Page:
Match Report: Glenn Murray makes merry after Ian Holloway gets angry
Crystal Palace 4 Middlesbrough 1
Sunday 17 February 2013
When these teams met in the first month of the season, Crystal Palace slumped to a third successive defeat and there were serious concerns about where they were heading. That nadir in their fortunes seems even farther away after another comfortable victory inspired by the relentless and reliable Glenn Murray.
Murray added two more to his vast tally of goals as Palace made nonsense of the fact their lead over Middlesbrough was two points at the start of play. Although Boro reduced the arrears late on it was a token effort which the home side immediately answered at the other end to underline why Tony Mowbray's team have come off second best in every League fixture in 2013 before the narrow win over Leeds last Tuesday.
Yet Ian Holloway revealed it took a half-time rollicking to deliver a second-half performance from which he could derive satisfaction. "I wasn't happy at half-time and told them they were boring me," the Palace manager said. "We were not quick enough or sharp enough, we were too laborious. I want us to show the same energy that I have and I don't yet know the best way to get what I want from them."
With Wilfried Zaha choosing the presence of England manager Roy Hodgson to produce what Holloway called his best performance during his reign, Palace were unstoppable and hardly needed the assistance lent to them by the poverty of the visitors' defending.
Faris Haroun failed to clear cleanly in the ninth minute and invited Zaha to create havoc. Andrew Halliday tried to assist Haroun in making up for the error but two defenders proved incapable of stopping the cross which fell to Murray at the far post for an easy finish. He should have had two more before the break, failing to connect properly with two Zaha crosses.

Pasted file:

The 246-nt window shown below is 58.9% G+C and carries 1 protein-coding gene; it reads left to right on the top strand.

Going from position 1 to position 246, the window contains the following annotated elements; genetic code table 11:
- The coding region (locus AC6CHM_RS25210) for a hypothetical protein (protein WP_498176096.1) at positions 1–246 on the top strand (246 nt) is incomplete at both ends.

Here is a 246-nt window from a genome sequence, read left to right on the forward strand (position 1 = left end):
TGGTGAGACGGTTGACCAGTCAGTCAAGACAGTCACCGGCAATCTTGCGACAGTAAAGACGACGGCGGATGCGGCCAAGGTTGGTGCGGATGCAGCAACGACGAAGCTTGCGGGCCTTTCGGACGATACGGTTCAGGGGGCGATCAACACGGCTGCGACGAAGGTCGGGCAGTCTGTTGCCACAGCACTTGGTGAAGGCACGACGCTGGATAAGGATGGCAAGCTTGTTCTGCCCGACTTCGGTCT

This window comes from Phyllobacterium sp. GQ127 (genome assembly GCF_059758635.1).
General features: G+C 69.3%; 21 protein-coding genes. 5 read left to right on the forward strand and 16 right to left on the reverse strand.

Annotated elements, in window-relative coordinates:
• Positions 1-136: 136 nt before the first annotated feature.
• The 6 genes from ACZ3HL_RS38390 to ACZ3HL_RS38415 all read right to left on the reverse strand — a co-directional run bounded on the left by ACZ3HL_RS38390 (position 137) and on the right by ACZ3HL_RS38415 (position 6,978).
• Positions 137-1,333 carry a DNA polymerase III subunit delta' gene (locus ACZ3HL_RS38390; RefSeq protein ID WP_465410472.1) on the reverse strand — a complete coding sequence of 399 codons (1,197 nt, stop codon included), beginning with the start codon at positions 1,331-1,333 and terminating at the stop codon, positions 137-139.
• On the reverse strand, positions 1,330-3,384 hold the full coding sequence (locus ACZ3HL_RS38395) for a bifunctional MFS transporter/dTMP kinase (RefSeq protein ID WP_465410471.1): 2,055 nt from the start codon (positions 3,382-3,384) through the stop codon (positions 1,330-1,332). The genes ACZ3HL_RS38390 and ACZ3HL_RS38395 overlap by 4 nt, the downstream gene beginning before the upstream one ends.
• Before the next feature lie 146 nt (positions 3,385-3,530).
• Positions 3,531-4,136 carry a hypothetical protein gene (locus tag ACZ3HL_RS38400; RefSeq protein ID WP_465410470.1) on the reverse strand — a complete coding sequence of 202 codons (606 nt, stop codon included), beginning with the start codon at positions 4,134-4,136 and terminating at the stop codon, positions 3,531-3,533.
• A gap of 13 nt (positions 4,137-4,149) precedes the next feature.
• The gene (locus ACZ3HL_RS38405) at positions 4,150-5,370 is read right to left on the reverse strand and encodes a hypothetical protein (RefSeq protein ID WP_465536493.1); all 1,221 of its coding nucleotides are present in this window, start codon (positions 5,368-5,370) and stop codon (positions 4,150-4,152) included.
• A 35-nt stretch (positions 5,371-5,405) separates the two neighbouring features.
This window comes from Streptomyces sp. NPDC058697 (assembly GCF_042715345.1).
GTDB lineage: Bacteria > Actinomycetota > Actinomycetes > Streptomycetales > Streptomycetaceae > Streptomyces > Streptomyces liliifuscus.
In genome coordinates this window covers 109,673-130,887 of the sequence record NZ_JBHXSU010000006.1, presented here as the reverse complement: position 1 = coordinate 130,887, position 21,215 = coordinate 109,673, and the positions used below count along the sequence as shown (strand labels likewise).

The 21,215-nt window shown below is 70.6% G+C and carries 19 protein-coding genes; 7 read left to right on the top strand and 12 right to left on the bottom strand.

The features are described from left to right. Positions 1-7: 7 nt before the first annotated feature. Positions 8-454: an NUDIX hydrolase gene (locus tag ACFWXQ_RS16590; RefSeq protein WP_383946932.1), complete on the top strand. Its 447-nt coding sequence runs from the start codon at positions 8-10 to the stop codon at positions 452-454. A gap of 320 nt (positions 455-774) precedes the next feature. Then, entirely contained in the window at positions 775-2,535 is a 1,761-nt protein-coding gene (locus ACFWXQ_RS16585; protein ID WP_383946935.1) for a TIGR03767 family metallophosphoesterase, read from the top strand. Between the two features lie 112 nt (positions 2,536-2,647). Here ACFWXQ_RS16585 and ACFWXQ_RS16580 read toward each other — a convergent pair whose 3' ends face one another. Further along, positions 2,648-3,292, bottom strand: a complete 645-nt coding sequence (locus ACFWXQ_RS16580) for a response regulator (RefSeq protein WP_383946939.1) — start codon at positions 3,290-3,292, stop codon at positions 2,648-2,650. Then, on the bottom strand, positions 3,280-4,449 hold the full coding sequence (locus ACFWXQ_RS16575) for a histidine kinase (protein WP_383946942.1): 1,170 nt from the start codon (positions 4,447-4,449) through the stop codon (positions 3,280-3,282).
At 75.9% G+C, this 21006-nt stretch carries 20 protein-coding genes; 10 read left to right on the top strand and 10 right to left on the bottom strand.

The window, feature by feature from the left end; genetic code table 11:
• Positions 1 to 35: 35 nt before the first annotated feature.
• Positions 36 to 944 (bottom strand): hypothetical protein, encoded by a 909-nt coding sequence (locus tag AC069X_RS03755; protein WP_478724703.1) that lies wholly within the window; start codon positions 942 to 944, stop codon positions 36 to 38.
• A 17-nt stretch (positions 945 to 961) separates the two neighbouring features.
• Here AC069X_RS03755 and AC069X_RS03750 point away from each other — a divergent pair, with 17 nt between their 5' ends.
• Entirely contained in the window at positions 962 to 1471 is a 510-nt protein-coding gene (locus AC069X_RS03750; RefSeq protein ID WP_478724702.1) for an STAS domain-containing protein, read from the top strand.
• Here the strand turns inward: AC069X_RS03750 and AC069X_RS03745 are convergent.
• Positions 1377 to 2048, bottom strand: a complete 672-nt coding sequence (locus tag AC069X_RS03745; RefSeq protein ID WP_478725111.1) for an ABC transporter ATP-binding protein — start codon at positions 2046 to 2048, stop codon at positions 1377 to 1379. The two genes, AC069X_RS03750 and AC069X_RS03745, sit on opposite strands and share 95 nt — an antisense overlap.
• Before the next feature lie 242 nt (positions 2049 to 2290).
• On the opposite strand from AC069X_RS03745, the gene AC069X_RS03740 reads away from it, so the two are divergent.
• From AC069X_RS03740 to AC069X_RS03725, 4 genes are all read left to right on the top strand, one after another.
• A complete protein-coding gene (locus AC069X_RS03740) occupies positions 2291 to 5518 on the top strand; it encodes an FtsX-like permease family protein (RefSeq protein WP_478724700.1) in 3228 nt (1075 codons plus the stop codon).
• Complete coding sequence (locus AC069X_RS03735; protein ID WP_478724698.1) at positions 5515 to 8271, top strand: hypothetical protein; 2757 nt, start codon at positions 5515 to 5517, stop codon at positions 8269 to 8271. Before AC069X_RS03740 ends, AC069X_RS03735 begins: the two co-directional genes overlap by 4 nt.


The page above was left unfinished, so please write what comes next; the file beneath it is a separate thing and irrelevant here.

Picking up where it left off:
Boro lacked energy despite the best efforts of Grant Leadbitter. Peter Ramage cleared off the line from Haroun and Josh McEachran wafted a golden opportunity over the bar. But Boro's defending was again awry for the second goal as a corner was needlessly conceded, Murray was left alone to meet the delivery and Ramage spun impressively to score for the second time in successive games.
In the 57th minute, Murray seized on a loose ball, took a couple of strides and unleashed a drive of such venom that Jason Steele was powerless to keep out. Astonishingly it took his total to 27 goals in 30 appearances.
Haroun's solitary reply was unexpected though Kevin Phillips quickly restored the three-goal margin after Zaha had set him up.
Crystal Palace (4-4-1-1): Speroni; Richards, Delaney, Ramage, Parr; Zaha, Dikgacoi (Butterfield, 76), Jedinak, J Williams (Phillips, 71); Dobbie (Bolasie, 81); Murray.
Middlesbrough (4-4-2): Steele; Parnaby (Dyer, 58), Bikey, Friend, Halliday; McEachran (Bailey, 59), R Williams, Leadbitter, Haroun; Jutkiewicz (Miller, 59), Carayol.
Referee Oliver Langford.
Latest in Sport
The muddy truth of the Christmas Truce game
Premier League: Chelsea vs West Ham match preview
Sir Alex Ferguson on Jose Mourinho: 'He's good looking, speaks five languages, wins everything - it's unfair'
The best sport selfies of 2014
Jose Mourinho on Sir Alex Ferguson: 'A good friend, a good person, a fantastic sense of humour. I like him very, very much'
- 1 Planes go hybrid-electric in important step to greener flight
- 2 Christmas comes early to Hong Kong, as millions of bank notes spill out onto busy street
Nigel Farage defends Kerry Smith 'ch***y' comment: 'If you are going for a Chinese, what do you say you’re going for?'
British actor Idris Elba cannot star as James Bond because he is black, says shock jock Rush Limbaugh
Rozanne Duncan: Ukip expels councillor for 'jaw-dropping' comments made in BBC TV interview
Germany anti-Islam protests: 17,000 march on Dresden against 'Islamification of the West'
Ukip member gets into Christmas spirit with Union Flag plea to Santa 'for our country back'
Panic Saturday: 13 million Britons spend £1.2bn – while 13 million others across the country live in poverty unable to afford food